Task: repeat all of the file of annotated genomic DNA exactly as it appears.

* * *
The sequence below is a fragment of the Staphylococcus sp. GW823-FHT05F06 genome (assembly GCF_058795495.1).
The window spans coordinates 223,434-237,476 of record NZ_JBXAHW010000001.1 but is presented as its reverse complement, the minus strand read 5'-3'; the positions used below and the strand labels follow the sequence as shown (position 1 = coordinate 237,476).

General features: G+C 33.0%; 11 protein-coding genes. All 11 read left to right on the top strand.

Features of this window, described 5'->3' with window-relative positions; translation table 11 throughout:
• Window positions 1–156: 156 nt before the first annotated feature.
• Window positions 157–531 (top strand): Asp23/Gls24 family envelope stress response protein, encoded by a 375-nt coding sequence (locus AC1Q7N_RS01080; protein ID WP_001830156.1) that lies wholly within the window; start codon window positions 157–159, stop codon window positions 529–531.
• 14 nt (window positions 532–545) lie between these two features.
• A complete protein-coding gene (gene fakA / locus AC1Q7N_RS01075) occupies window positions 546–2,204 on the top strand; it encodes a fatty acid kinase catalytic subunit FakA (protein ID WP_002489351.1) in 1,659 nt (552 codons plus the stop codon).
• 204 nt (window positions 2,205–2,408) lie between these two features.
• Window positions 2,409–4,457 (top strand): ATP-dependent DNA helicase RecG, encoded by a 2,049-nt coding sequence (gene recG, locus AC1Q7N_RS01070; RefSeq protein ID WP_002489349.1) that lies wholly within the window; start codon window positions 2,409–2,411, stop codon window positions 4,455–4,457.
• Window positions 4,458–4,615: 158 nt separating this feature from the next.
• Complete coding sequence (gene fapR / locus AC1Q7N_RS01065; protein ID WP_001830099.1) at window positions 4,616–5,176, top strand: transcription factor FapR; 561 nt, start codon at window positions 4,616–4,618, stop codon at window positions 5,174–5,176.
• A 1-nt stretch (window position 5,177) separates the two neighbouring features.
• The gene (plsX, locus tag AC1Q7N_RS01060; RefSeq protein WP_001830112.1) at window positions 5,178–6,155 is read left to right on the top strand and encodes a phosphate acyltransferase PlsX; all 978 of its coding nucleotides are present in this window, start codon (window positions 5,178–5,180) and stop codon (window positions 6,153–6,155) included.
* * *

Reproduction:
The sequence below is a fragment of the Staphylococcus sp. GW823-FHT05F06 genome (assembly GCF_058795495.1).
The window spans coordinates 223,434-237,476 of record NZ_JBXAHW010000001.1 but is presented as its reverse complement, the minus strand read 5'-3'; the positions used below and the strand labels follow the sequence as shown (position 1 = coordinate 237,476).

General features: G+C 33.0%; 11 protein-coding genes. All 11 read left to right on the top strand.

Features of this window, described 5'->3' with window-relative positions; translation table 11 throughout:
• Window positions 1–156: 156 nt before the first annotated feature.
• Window positions 157–531 (top strand): Asp23/Gls24 family envelope stress response protein, encoded by a 375-nt coding sequence (locus AC1Q7N_RS01080; protein ID WP_001830156.1) that lies wholly within the window; start codon window positions 157–159, stop codon window positions 529–531.
• 14 nt (window positions 532–545) lie between these two features.
• A complete protein-coding gene (gene fakA / locus AC1Q7N_RS01075) occupies window positions 546–2,204 on the top strand; it encodes a fatty acid kinase catalytic subunit FakA (protein ID WP_002489351.1) in 1,659 nt (552 codons plus the stop codon).
• 204 nt (window positions 2,205–2,408) lie between these two features.
• Window positions 2,409–4,457 (top strand): ATP-dependent DNA helicase RecG, encoded by a 2,049-nt coding sequence (gene recG, locus AC1Q7N_RS01070; RefSeq protein ID WP_002489349.1) that lies wholly within the window; start codon window positions 2,409–2,411, stop codon window positions 4,455–4,457.
• Window positions 4,458–4,615: 158 nt separating this feature from the next.
• Complete coding sequence (gene fapR / locus AC1Q7N_RS01065; protein ID WP_001830099.1) at window positions 4,616–5,176, top strand: transcription factor FapR; 561 nt, start codon at window positions 4,616–4,618, stop codon at window positions 5,174–5,176.
• A 1-nt stretch (window position 5,177) separates the two neighbouring features.
• The gene (plsX, locus tag AC1Q7N_RS01060; RefSeq protein WP_001830112.1) at window positions 5,178–6,155 is read left to right on the top strand and encodes a phosphate acyltransferase PlsX; all 978 of its coding nucleotides are present in this window, start codon (window positions 5,178–5,180) and stop codon (window positions 6,153–6,155) included.